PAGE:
To make life easier for us, economic operators are making investments on an unprecedented scale: huge costs to import and install new technologies, substantial funding for substantial technological reforms with a view to offering us a new experience and thus overturning our relationship with the now global and immediate market economy. In addition, with the exponential growth in data exchanges via mobile phones, standards for securing exchanges and data have been imposed, in a more pragmatic way, by players in the sector wishing to reassure their customers.  Biometric recognition, the protection of transactions by SMS or email activation codes, and the permanent backup of sensitive data by cloud systems, for example, are all almost invisible technologies developed with the aim of securing a market and its customers, and thus enabling economic growth. In this singular panoply of benefits, we can also mention direct payment by smartphone, via the NFC protocol, a high-impact technology enabling the dematerialisation of monetary exchanges and therefore replacing cash as well as any other method of payment (cheque, money order, etc.).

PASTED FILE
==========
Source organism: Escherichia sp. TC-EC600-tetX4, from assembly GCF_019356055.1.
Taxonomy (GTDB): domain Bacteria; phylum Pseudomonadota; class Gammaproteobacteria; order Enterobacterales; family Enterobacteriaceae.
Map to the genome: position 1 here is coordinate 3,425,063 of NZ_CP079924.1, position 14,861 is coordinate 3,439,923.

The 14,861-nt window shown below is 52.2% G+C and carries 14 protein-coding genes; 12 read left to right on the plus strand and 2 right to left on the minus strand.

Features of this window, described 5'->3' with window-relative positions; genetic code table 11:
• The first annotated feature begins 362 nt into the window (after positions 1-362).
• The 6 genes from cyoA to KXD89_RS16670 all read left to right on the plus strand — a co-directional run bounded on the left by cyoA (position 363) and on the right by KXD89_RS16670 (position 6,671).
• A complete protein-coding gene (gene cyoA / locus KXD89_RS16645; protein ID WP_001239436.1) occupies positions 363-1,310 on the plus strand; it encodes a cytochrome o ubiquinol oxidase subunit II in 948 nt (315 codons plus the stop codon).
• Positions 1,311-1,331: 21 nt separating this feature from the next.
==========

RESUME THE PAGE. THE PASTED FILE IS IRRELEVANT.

The past and present are rich in technological innovations, and the future promises products that meet future needs and desires. Tomorrow's mobile telephony, the guarantee of a high-tech city thanks to the telephone operators, responding to our thirst for original solutions to problems that are not yet fully understood, will be the project of tomorrow's constantly evolving industry, seeking as much to amaze us as to reassure us as users of mobile telephony services.  The mobile business market is being reinvented every day by mobile operators; technological innovation in the service of mobile business transcends usages, because it responds to them and can create them.

By Jean Clotaire Tétiali